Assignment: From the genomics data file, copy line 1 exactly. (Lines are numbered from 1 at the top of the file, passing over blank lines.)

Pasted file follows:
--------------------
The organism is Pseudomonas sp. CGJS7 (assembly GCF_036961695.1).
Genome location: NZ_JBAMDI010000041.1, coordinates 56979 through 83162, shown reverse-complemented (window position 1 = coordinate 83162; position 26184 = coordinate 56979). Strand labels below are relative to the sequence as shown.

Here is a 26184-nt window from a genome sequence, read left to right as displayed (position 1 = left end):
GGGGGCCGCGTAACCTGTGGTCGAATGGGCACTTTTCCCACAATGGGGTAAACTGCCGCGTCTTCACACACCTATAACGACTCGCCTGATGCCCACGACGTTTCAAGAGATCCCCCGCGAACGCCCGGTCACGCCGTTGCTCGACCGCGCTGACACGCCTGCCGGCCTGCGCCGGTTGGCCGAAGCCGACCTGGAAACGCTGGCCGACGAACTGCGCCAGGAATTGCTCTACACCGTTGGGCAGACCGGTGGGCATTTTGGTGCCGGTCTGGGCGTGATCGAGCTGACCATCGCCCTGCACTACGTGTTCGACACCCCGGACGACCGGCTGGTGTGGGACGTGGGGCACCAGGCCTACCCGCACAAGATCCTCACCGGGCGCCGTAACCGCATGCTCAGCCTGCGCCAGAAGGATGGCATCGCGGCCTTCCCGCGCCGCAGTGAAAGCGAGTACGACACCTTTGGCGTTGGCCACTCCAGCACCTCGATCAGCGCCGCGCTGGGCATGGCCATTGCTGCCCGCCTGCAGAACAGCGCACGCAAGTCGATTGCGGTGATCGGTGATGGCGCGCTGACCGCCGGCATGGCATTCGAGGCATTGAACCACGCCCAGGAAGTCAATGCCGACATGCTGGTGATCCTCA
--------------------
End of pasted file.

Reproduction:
The organism is Pseudomonas sp. CGJS7 (assembly GCF_036961695.1).